Pick n Pay has released a song calling on South Africans to not panic buy ahead of the coronavirus lockdown.
President Cyril Ramaphosa has ordered a 21-day lockdown with severe restrictions on travel and movement – beginning midnight on Thursday – to combat the spread of the Covid-19 coronavirus in the country.
The president’s address, on Monday evening, sparked some panic amid consumers, which ignited into panic buying in some areas.
Pick n Pay called on consumers to resist the temptation to buy more than they need, and that there is no reason to stock up beyond their normal shopping.
“There is enough food in the supply chain, and we ask customers to support us by not stocking up beyond what they need,” said John Bradshaw, retail executive: marketing at Pick n Pay.
“Our stores will remain open, safe and well-stocked for our customers during this time so that they can continue to get what they want and need.”
Pick n Pay has limited purchases on specific products per customer in store and online to help serve all customers.
“Our staff are working really hard to keep our stores clean and our shelves stocked. We are giving them every support, and ask all our customers to do the same. We are all in this together,” said Bradshaw.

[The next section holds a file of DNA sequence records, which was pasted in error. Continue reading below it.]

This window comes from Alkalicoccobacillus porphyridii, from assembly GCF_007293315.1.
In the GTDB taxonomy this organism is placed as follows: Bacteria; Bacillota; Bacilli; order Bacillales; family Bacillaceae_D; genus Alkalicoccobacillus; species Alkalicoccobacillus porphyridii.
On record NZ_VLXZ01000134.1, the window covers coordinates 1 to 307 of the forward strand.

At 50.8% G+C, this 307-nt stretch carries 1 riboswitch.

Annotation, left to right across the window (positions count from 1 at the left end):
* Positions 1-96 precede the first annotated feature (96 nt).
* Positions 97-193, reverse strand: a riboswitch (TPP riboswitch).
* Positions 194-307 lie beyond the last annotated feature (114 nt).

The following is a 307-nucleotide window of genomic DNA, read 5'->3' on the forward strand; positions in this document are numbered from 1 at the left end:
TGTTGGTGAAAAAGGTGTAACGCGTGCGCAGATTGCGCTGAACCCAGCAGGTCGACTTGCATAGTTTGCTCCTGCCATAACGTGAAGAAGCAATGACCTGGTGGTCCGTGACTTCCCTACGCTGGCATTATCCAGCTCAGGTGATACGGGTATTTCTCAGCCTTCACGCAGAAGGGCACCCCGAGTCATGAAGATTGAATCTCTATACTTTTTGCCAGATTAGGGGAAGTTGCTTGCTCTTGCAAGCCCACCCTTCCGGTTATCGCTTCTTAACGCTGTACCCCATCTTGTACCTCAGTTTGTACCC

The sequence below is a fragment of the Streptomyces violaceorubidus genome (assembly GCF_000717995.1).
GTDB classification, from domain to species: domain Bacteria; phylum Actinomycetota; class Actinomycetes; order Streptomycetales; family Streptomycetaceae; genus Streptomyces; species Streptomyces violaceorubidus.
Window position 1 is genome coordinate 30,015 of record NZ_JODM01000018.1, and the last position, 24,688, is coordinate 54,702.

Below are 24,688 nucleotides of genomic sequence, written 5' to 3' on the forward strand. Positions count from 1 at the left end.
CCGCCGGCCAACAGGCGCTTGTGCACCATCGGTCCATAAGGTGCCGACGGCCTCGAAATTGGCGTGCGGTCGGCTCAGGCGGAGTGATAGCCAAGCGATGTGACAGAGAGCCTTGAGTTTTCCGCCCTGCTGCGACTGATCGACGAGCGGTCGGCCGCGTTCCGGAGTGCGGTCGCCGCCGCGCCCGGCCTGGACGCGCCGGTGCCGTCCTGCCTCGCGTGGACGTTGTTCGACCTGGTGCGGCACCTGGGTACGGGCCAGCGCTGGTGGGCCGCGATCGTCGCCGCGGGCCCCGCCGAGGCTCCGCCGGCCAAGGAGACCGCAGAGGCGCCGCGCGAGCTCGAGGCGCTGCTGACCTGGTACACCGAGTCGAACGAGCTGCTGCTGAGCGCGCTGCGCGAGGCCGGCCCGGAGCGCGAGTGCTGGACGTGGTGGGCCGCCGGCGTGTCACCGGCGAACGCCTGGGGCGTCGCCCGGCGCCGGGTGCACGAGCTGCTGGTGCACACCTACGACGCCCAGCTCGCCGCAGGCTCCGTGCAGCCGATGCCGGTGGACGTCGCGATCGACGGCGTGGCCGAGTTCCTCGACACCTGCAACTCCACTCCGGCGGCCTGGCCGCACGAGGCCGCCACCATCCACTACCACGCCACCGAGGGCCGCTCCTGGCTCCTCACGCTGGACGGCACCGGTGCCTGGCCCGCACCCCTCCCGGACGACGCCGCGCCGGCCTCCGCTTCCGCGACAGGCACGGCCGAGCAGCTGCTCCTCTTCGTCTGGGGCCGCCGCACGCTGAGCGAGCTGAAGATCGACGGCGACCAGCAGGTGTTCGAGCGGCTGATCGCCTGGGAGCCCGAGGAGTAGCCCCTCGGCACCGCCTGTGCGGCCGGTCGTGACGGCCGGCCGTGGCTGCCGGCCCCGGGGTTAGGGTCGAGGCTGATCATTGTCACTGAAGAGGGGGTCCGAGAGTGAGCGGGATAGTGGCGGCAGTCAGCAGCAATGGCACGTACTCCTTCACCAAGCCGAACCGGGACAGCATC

No one likes ‘that guy’. That’s why friends don’t let friends panic buy. Some of SA’s musos hit the studio to remind you to shop responsibly and with your community in mind. 🎵 pic.twitter.com/l78JSkFxt1
— Pick n Pay (@PicknPay) March 25, 2020
Government has asked South Africans not to panic buy and assured citizens that the country has more than enough food to survive the 21-day lockdown.
“Exports and imports of critical agriculture commodities and the logistical measures will continue during this lockdown period to ensure global and national food security,” said Thoko Didiza, minister of Agriculture, Land Reform and Rural Development.
“This is not only limited to retailers but the entire food value chain, from farm-related operations, agro-processing and food manufacturing, logistics and related services, wholesale and retail services, and all support functions that ensure efficient delivery of the agro-food system.
“As a nation, we boast for being self-sufficient in food production, and a part of this year’s supply is yet to be harvested – which promises to be a bumper field crop and citrus harvest – and these processes will continue as normal as a foundation of South Africa’s food system.
“I will be making regular updates on crop estimates to inform the country of our critical commodity supply,” she said.